Eat more plants. The verdict is unanimous on this one: Eating more colorful fruits and vegetables is one of the strongest lines of defense you can employ in keeping the cancer beast at bay. Dark leafy greens, berries and cruciferous vegetables (broccoli, cauliflower, kale, cabbage, Brussels sprouts and bok choy) are particularly rich in protective, cancer-fighting phytochemicals. Studies show populations with the least cancer and heart disease (such as the people of Okinawa, Japan) eat five or more servings of fruit and vegetables a day. “It doesn’t mean you have to be a vegetarian; it just means you need to eat a lot of plants,” adds Heather Pena, MD, Medical Director of the St. Helena Center for Health in St. Helena, California. Pena suggests adding more of the four “S” foods to your diet: soups, salads, stir-frys and smoothies. Plant foods also contain lots of fiber; in one British study pre-menopausal women who ate at least 30 grams of fiber a day experienced a 52% reduction in breast cancer risk.

Get Checked—Regularly

Other than lifestyle changes, the most important action a woman can take is to be regularly screened for cancer. While mammograms have been a valuable tool for diagnosing existing breast tumors, they’re not perfect in that they miss approximately 20% of malignancies. That’s one reason why the American Cancer Society now recommends that women who...

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Protect Your Breasts

Dietary changes and regular exercise can help prevent breast cancer.

May 2010

by Susan Weiner

Roughly 40,170 times a year, or nearly once every 13 minutes, an American woman dies of breast cancer. It is the most common malignancy among women except those affecting the skin. But while most skin cancers are non-lethal, breast cancer is the second leading cause of female cancer deaths.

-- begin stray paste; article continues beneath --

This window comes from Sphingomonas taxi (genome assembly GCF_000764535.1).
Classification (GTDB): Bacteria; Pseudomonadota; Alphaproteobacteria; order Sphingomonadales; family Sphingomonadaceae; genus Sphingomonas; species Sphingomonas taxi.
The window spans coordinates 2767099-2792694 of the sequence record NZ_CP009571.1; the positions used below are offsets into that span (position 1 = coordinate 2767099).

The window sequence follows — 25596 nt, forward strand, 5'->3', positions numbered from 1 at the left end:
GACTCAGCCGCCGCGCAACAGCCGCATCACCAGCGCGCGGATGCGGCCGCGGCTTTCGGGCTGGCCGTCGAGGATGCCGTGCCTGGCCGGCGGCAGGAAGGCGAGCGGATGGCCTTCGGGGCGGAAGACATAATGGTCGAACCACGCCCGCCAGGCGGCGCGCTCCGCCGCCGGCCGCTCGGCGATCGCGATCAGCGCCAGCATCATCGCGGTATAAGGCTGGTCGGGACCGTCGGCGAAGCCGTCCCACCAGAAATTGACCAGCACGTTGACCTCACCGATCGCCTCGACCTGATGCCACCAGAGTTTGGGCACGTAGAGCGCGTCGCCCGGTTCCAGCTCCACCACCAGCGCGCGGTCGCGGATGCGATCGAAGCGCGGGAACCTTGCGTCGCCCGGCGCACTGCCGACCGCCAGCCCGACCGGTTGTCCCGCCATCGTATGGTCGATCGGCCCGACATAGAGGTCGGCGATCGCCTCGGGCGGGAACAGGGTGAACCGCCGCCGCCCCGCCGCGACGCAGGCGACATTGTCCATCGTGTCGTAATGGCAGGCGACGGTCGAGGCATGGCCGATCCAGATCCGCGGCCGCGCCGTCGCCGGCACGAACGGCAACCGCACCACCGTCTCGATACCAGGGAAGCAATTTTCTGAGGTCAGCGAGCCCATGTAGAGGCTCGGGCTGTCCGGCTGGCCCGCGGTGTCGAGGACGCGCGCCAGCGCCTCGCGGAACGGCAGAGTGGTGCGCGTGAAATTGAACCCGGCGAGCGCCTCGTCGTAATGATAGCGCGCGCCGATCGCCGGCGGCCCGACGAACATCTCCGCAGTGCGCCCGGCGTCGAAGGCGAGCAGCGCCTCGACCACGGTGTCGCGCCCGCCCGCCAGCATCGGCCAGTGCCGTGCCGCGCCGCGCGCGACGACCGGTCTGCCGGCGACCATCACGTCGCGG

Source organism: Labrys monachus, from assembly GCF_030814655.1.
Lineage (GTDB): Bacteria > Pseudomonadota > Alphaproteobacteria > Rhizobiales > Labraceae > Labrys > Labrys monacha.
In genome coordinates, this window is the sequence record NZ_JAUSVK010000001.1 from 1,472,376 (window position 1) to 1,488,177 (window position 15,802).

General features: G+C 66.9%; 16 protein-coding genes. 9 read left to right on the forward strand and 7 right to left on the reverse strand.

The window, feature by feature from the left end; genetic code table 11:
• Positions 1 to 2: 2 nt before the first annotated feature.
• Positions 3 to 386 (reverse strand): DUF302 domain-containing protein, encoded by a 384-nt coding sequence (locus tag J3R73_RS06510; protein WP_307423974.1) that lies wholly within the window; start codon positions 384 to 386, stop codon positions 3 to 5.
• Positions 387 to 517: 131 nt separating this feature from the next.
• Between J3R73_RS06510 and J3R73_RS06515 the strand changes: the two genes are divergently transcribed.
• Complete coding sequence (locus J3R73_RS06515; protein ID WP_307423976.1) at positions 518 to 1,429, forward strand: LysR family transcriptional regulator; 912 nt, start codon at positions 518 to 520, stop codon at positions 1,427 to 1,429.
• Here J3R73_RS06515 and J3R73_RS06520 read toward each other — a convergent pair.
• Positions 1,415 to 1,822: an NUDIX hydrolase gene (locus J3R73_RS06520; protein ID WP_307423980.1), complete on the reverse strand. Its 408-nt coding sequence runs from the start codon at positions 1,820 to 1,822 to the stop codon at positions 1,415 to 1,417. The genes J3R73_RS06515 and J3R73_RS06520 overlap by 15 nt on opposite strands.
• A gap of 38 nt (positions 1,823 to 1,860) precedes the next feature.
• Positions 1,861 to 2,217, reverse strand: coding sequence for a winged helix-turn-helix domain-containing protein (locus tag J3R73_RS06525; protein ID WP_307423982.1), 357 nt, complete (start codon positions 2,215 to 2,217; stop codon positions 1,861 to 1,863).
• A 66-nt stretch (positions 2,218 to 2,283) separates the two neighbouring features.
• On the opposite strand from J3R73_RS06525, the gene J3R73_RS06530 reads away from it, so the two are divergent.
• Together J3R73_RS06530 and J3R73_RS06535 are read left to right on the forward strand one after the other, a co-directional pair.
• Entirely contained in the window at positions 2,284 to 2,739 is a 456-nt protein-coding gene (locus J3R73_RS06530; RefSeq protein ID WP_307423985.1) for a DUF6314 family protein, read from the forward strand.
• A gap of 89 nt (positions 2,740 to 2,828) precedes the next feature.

The chance of developing invasive breast cancer at some time in a woman’s life is a little less than one in eight, according to the American Cancer Society (ACS). Last year, 62,280 new cases of carcinoma in situ (CIS, the non-invasive, earliest form) and 192,370 new cases of invasive breast cancer were diagnosed in American women. What many people don’t realize is that men aren’t spared. The ACS says that 1,910 new cases of invasive male breast cancer were diagnosed in 2009, with 440 deaths.

Ductal cancer, which affects cells lining the ducts that carry milk to the nipple, is the mostwidespread form. The other primary type, lobular cancer, develops in the milk-producing areas of the breast. These mutated cells can break away and move around the body to form secondary breast cancer.

Protecting Prostates

Like breast cancer in women, cancer of the prostate—a walnut-sized gland located beneath the bladder—is the most common malignancy in men. According to the American Cancer Society (ACS), more than 192,000 men were diagnosed with prostate cancer in 2009; more than 27,000 died of it. Roughly one American man in every six will be diagnosed with prostate cancer during his lifetime.

Cancer symptoms include those caused by prostate swelling, such as frequent urination (especially at night), difficulty starting or stopping urination, and a weak or interrupted stream; such symptoms can also result from benign prostate enlargement. Advanced cancer can produce a dull, deep pain in the pelvis and lower back, loss of weight and appetite,
and fatigue.

The standard cancer screening test has been the prostate-specific antigen (PSA) blood test. However, high levels don’t always indicate cancer development, since the prostate can shed PSA into the bloodstream for a variety of reasons, including non-cancerous inflammation or infection. And even if a man has prostate cancer it may grow so slowly as to not pose a threat, especially in older men. A study published last year in the Journal of the National Cancer Institute showed that PSA
testing has resulted in widespread overdiagnosis of prostate cancer.

As a result, the ACS has revised its screening guidelines. Men should discuss the need for screening with their practitioners based on such risk factors as age, family history and race (African Americans are at greater risk). If a man is tested, the ACS recommends annual screening only for PSA levels of 2.5 ng/mL or more; men with lower levels can be screened every two years. A PSA reading of 4.0 or more indicates the need for followup.

The same...